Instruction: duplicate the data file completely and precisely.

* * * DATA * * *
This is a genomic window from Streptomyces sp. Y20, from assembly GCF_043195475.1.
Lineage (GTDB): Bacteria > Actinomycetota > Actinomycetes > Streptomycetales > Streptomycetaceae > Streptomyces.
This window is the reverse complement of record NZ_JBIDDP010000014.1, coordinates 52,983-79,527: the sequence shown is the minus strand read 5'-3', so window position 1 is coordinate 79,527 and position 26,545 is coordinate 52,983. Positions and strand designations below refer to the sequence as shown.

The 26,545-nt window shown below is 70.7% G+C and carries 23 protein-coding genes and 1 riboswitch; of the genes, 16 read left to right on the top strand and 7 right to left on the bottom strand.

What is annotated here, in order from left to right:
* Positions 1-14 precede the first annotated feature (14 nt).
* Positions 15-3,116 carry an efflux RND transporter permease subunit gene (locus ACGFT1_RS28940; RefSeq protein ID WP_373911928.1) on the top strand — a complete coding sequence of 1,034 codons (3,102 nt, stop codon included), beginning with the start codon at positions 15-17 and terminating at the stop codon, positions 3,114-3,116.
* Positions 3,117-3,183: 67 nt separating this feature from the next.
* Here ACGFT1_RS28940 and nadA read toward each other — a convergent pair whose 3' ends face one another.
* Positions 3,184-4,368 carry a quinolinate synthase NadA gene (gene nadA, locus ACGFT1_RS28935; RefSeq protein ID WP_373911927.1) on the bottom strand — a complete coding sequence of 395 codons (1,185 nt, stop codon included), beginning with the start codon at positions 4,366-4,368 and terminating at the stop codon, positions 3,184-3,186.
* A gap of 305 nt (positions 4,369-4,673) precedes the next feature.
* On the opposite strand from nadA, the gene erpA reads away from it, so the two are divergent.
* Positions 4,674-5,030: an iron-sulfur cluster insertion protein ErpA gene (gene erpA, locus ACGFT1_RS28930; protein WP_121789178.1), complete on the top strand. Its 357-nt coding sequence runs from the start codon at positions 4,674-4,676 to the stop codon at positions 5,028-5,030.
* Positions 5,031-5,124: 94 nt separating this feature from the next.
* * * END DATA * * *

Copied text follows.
This is a genomic window from Streptomyces sp. Y20, from assembly GCF_043195475.1.
Lineage (GTDB): Bacteria > Actinomycetota > Actinomycetes > Streptomycetales > Streptomycetaceae > Streptomyces.
This window is the reverse complement of record NZ_JBIDDP010000014.1, coordinates 52,983-79,527: the sequence shown is the minus strand read 5'-3', so window position 1 is coordinate 79,527 and position 26,545 is coordinate 52,983. Positions and strand designations below refer to the sequence as shown.

The 26,545-nt window shown below is 70.7% G+C and carries 23 protein-coding genes and 1 riboswitch; of the genes, 16 read left to right on the top strand and 7 right to left on the bottom strand.

What is annotated here, in order from left to right:
* Positions 1-14 precede the first annotated feature (14 nt).
* Positions 15-3,116 carry an efflux RND transporter permease subunit gene (locus ACGFT1_RS28940; RefSeq protein ID WP_373911928.1) on the top strand — a complete coding sequence of 1,034 codons (3,102 nt, stop codon included), beginning with the start codon at positions 15-17 and terminating at the stop codon, positions 3,114-3,116.
* Positions 3,117-3,183: 67 nt separating this feature from the next.
* Here ACGFT1_RS28940 and nadA read toward each other — a convergent pair whose 3' ends face one another.
* Positions 3,184-4,368 carry a quinolinate synthase NadA gene (gene nadA, locus ACGFT1_RS28935; RefSeq protein ID WP_373911927.1) on the bottom strand — a complete coding sequence of 395 codons (1,185 nt, stop codon included), beginning with the start codon at positions 4,366-4,368 and terminating at the stop codon, positions 3,184-3,186.
* A gap of 305 nt (positions 4,369-4,673) precedes the next feature.
* On the opposite strand from nadA, the gene erpA reads away from it, so the two are divergent.
* Positions 4,674-5,030: an iron-sulfur cluster insertion protein ErpA gene (gene erpA, locus ACGFT1_RS28930; protein WP_121789178.1), complete on the top strand. Its 357-nt coding sequence runs from the start codon at positions 4,674-4,676 to the stop codon at positions 5,028-5,030.
* Positions 5,031-5,124: 94 nt separating this feature from the next.